Topic Overview

People with
Down syndrome usually have some level of independence
by the time they become adults. Different types of specialized therapies,
counseling, and training can help them learn necessary skills and manage
emotional issues.

The common types of therapy and training include:

  • Speech and language therapy. Children with Down
    syndrome usually learn to talk but do so later than other children. Typically,
    they understand speech (receptive language) much better than they are able to
    speak (expressive language). Structural abnormalities of the mouth or tongue
    may make it difficult for children with Down syndrome to talk.
    Sign language can help bridge this gap to enhance
    their communication.
  • Physical therapy. The goal of physical therapy is to make daily tasks and activities easier. Physical therapy helps people learn how to strengthen and position their bodies. This can help children learn to sit, stand, and walk in safe ways. A physical therapist usually shows parents
    techniques that they can practice at home with their child.
  • Occupational therapy. Occupational therapy seeks to improve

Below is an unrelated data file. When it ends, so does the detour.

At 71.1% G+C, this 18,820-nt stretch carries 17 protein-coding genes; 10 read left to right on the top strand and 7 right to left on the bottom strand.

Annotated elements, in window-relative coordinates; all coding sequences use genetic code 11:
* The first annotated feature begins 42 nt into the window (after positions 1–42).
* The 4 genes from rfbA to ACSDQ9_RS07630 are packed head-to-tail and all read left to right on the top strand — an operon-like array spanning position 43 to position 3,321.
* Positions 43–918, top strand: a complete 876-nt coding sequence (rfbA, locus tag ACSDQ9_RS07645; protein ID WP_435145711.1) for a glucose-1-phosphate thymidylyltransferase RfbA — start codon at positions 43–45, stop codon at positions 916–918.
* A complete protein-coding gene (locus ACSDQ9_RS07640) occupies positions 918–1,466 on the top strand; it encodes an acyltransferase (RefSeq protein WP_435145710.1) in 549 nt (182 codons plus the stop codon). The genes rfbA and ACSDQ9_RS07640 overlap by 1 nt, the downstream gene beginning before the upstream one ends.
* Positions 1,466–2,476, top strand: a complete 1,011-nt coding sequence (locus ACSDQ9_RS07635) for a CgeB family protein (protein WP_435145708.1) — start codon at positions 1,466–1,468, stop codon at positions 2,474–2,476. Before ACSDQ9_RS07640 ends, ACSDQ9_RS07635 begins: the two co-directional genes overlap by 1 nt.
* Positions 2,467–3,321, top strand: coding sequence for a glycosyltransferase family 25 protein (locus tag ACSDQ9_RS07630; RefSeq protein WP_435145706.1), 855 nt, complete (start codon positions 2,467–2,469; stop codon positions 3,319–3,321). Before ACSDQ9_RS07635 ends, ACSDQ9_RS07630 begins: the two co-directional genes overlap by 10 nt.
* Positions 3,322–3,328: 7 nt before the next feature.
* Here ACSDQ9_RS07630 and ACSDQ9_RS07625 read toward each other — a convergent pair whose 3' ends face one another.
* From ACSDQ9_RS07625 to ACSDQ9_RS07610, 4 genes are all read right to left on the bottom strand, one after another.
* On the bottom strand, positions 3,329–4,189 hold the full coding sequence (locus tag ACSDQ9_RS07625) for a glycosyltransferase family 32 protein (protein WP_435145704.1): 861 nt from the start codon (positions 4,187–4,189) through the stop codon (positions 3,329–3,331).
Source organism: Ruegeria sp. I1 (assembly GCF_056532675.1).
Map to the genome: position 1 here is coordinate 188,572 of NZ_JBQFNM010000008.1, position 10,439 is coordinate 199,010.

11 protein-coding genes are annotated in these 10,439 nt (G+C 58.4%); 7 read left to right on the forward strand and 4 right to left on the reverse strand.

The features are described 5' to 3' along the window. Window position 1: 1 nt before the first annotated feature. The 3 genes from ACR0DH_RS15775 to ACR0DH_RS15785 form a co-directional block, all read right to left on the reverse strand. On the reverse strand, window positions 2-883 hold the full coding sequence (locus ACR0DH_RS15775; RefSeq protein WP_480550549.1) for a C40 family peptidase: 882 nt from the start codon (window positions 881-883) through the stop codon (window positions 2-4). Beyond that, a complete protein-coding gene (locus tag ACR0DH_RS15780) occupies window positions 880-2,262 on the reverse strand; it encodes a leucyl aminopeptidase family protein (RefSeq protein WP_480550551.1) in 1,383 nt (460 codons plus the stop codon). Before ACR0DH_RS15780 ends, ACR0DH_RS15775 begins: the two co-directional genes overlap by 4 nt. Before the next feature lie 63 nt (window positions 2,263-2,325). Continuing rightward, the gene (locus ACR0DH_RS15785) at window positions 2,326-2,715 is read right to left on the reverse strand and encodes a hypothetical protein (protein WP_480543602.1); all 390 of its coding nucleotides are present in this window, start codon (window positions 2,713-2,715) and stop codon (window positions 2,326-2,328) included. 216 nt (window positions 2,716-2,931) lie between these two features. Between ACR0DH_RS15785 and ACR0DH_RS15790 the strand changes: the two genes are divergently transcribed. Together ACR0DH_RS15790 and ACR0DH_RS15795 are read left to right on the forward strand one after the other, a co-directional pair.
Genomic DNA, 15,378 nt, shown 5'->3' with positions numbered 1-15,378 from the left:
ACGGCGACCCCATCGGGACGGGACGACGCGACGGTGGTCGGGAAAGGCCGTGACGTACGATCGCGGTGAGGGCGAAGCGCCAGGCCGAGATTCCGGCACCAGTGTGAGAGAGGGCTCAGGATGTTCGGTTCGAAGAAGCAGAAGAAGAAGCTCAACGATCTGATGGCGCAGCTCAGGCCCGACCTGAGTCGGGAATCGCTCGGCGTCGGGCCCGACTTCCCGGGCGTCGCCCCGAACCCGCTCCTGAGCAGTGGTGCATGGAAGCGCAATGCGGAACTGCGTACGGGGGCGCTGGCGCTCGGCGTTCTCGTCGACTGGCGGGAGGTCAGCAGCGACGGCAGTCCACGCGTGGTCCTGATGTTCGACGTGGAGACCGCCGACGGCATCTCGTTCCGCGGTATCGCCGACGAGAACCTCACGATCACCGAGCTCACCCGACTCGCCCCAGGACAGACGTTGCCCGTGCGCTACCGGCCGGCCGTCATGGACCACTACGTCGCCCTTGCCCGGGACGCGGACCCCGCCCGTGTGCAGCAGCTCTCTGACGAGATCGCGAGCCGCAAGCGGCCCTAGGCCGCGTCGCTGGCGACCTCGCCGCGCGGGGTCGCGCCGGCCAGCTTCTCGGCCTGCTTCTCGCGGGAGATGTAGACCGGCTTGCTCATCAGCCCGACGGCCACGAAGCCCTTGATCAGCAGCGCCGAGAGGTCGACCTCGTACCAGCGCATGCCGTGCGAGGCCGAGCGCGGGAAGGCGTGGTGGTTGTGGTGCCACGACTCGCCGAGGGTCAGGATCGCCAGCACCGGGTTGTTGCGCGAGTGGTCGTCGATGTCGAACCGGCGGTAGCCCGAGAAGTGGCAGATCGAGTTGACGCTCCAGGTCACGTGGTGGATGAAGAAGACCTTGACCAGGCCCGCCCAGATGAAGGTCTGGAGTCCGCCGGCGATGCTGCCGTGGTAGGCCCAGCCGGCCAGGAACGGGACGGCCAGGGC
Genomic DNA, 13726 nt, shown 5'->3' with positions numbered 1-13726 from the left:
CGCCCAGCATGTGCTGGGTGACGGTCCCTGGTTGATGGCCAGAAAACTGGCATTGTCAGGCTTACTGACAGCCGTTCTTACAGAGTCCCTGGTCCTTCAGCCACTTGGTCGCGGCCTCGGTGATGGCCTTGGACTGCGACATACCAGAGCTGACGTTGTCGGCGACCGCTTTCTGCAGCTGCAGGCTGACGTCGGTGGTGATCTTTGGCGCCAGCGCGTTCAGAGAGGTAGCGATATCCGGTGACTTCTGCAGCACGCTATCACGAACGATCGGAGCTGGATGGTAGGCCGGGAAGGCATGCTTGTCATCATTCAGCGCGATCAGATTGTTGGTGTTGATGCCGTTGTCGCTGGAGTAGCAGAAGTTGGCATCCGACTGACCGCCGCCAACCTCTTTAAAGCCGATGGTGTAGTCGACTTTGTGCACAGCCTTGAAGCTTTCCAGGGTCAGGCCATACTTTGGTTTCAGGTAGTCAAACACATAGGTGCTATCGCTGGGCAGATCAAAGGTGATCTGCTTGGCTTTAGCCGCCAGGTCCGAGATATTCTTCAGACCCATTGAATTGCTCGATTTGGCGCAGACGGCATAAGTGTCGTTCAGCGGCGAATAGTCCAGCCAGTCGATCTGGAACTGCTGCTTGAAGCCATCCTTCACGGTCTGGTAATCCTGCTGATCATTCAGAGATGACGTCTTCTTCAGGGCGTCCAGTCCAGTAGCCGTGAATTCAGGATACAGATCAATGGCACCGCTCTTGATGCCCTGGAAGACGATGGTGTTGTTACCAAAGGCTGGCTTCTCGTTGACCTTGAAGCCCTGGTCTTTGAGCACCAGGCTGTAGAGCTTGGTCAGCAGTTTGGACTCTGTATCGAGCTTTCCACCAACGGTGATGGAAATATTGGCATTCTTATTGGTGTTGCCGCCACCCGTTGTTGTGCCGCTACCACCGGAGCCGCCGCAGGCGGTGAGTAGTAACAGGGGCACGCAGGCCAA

functional skills in small motor skill areas, such as eating or handling
    objects. Also, fine motor skills are taught, such as buttoning and unbuttoning
  • Nutritional counseling. Children with Down syndrome tend
    to become overweight. This happens because they usually burn calories more slowly than children who do not have Down syndrome. Also, they may not participate in regular physical activities because of
    health concerns. A
    registered dietitian can help create a nutritious diet
    plan and offer helpful ideas for feeding your child.
  • Vocational
    . This usually is provided by school districts and often begins in high
    school. Teens and young adults are evaluated and trained for jobs that match
    their strongest skills. This helps them be independent and reach their full

For more information, see the topics:

Related Information


Other Works Consulted

  • Roizen NJ (2013). Down syndrome (trisomy 21). In ML Batshaw et al., eds., Children With Disabilities, 7th ed., pp. 307-318. Baltimore: Paul H. Brookes Publishing.


ByHealthwise Staff
Primary Medical Reviewer John Pope, MD – Pediatrics
Kathleen Romito, MD – Family Medicine
Specialist Medical Reviewer Louis Pellegrino, MD – Developmental Pediatrics

Current as ofMay 4, 2017